# Thread: Infinite summation involving square root of 5

1. ## Infinite summation involving square root of 5

Hello.

I have this recurring function or whatever you call it:
$\displaystyle $\begin{array}{l} f(0) = 0\\ f(n) = \sqrt {5 + f(n - 1)} \end{array}$$

Once $\displaystyle n$ increases, we have $\displaystyle $\sqrt 5$$, inside of which there is another $\displaystyle $\sqrt 5$$ added and so forth (this clearly converges).

As the title says, I am looking forward to obtaining $\displaystyle $\mathop {\lim }\limits_{n \to \infty } f(n)$$

P.S. I started from the greatest depth and noticed $\displaystyle $\sqrt {5 + \sqrt 5 } = \frac{{\sqrt {20 + 4\sqrt 5 } }}{2} = \frac{{2 + \sqrt 5 }}{2}$$, however later on I am not able to control the expression...

P.P.S. Messing around I've got a good feeling that such infinite summations $\displaystyle $\sqrt {a + \sqrt {a + \sqrt {a + ...\sqrt a } } } = \frac{{1 + \sqrt {1 + 4a} }}{2}$$ can be defined like that, no clue how to prove it though

2. If you can show that it converges, then:

Take the limit of both sides of the recurrence.
Use the fact that $\displaystyle {\lim }\limits_{n \to \infty } f(n) = {\lim }\limits_{n \to \infty } f(n-1) = L$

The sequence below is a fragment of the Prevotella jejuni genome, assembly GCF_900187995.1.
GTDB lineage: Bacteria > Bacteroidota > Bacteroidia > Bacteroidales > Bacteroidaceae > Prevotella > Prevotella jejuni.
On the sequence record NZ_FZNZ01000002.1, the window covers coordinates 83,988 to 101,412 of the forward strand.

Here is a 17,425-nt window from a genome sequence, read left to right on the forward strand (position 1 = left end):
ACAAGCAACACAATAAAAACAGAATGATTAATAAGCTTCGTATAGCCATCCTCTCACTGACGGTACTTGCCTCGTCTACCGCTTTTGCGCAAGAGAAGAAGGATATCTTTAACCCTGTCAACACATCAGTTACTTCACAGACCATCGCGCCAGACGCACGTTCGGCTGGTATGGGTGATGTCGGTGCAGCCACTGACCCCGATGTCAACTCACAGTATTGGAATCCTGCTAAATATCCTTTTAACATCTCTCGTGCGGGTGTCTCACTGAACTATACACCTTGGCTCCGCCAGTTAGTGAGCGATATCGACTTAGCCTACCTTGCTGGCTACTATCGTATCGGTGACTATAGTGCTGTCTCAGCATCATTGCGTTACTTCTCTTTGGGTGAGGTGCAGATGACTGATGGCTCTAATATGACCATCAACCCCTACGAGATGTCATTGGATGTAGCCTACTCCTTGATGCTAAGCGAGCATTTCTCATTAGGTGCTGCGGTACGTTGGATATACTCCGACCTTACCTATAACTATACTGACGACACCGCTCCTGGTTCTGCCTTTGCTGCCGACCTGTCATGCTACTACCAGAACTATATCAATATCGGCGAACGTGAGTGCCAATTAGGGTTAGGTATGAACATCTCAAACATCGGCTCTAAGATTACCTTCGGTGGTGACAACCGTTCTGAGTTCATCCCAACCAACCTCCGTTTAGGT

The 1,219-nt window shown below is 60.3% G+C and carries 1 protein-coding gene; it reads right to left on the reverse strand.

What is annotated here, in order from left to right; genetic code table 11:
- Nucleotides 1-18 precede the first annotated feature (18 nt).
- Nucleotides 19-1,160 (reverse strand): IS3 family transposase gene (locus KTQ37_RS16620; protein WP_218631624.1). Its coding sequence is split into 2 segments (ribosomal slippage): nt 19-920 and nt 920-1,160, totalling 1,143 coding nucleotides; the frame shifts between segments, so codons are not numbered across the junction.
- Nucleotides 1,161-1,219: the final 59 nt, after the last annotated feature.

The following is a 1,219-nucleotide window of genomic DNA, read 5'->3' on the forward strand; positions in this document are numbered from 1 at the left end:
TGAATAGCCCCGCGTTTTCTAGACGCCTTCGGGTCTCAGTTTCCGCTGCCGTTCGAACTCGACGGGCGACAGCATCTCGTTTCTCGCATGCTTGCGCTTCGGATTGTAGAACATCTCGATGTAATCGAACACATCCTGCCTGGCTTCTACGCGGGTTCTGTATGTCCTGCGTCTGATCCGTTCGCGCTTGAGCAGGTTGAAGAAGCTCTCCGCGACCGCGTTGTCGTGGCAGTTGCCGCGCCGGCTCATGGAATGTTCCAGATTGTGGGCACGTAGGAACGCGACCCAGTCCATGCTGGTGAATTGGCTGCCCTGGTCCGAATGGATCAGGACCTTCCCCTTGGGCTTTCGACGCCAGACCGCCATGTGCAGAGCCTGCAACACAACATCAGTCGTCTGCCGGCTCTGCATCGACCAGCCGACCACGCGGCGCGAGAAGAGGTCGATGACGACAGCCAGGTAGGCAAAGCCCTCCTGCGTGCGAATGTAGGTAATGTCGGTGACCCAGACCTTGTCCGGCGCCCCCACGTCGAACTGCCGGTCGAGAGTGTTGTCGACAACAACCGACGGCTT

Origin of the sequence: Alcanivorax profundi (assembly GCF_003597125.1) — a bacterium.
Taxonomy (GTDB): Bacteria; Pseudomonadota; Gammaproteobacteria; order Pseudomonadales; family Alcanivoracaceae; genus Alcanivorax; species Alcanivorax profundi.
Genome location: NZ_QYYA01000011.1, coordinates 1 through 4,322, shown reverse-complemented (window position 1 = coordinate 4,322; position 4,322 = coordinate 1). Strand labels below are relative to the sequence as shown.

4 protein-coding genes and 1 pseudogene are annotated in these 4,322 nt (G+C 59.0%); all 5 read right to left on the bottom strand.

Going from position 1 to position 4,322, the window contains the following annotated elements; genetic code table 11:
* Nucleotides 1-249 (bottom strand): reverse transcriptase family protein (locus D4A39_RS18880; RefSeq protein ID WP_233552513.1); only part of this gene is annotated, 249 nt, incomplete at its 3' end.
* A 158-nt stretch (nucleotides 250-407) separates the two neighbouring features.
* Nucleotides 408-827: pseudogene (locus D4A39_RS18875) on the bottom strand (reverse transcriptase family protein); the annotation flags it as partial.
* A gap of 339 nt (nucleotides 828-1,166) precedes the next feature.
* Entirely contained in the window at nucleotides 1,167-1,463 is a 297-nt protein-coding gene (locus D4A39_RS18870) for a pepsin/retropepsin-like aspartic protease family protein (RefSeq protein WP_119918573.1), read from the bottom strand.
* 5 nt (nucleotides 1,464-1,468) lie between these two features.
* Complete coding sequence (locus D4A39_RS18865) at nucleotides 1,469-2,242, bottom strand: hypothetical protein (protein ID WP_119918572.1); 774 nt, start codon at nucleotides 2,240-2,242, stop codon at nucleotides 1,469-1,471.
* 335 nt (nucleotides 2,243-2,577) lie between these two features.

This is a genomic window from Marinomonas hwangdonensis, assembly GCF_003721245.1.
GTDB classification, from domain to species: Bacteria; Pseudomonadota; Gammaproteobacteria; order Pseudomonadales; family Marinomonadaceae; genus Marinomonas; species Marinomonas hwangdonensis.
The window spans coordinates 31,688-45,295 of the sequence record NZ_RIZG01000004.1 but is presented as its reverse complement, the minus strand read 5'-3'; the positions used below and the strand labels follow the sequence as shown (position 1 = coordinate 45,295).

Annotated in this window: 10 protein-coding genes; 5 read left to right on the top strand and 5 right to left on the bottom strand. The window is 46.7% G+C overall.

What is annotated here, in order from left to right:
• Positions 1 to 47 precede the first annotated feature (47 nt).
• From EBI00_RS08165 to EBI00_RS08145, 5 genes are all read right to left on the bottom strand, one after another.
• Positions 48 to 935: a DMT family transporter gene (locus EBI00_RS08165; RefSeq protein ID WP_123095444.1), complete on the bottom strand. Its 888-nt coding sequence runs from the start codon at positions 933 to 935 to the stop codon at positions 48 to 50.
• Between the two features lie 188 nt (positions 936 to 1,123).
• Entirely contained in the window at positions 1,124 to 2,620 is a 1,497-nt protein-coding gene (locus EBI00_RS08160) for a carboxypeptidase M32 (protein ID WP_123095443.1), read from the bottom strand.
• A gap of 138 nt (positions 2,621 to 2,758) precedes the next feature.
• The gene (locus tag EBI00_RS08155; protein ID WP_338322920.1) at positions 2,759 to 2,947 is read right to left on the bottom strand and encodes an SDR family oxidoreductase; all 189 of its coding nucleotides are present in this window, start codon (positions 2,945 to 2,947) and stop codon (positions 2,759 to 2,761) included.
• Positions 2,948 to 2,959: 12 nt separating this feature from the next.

to get
$\displaystyle L = \sqrt {5 + L}$

Solve for L.

3. Originally Posted by Pranas
$\displaystyle f(n) = \sqrt {5 + f(n - 1)}$
If

$\displaystyle l=\displaystyle\lim_{n \to \infty}{f(n)}$

then taking limits in both menbers,

$\displaystyle l=\sqrt {5 + l}$

and necessarily the limit is the positive solution.

Fernando Revilla

Edited: Sorry, I didn´t see snowtea's post.

4. This gives $\displaystyle $\mathop {\lim }\limits_{n \to \infty } f(n) = \frac{{1 + \sqrt {21} }}{2}$$ almost instantly.

Smooth as silk, thanks for quick help!

5. Just be aware that the above solution only works if the limit exists. To show that the limit exists, just show that the sequence is bounded above and increasing.

6. It is esay to prove that $\displaystyle a_n=f(n)\geq 0$ is increasing. To prove that is bounded we can use

$\displaystyle a_{n+1}^2\geq a_n^2 \Leftrightarrow\ldots \Leftrightarrow (l_1-a_n)(a_n-l_2)\geq 0$

where $\displaystyle l_1$ is the positive root of $\displaystyle l^2-l-5$ and $\displaystyle l_2$ the negative one.

Fernando Revilla

7. $\displaystyle \displaystyle\lim_{n \to \infty}f(n)=\sqrt{5+\sqrt{5+\sqrt{5+........}}}$

$\displaystyle \displaystyle\lim_{n \to \infty}\left[f(n)\right]^2=5+\sqrt{5+\sqrt{5+\sqrt{5+.....}}}=5+\lim_{n \to \infty}f(n)$

$\displaystyle \displaystyle\lim_{n \to \infty}f(n)=a$

$\displaystyle \displaystyle\ a^2-a=5\Rightarrow\ a^2-a+\frac{1}{4}=\frac{21}{4}$

$\displaystyle \displaystyle\ \left[a-\frac{1}{2}\right]^2=\frac{21}{4}\Rightarrow\ a=\sqrt{\frac{21}{4}}+\frac{1}{2}$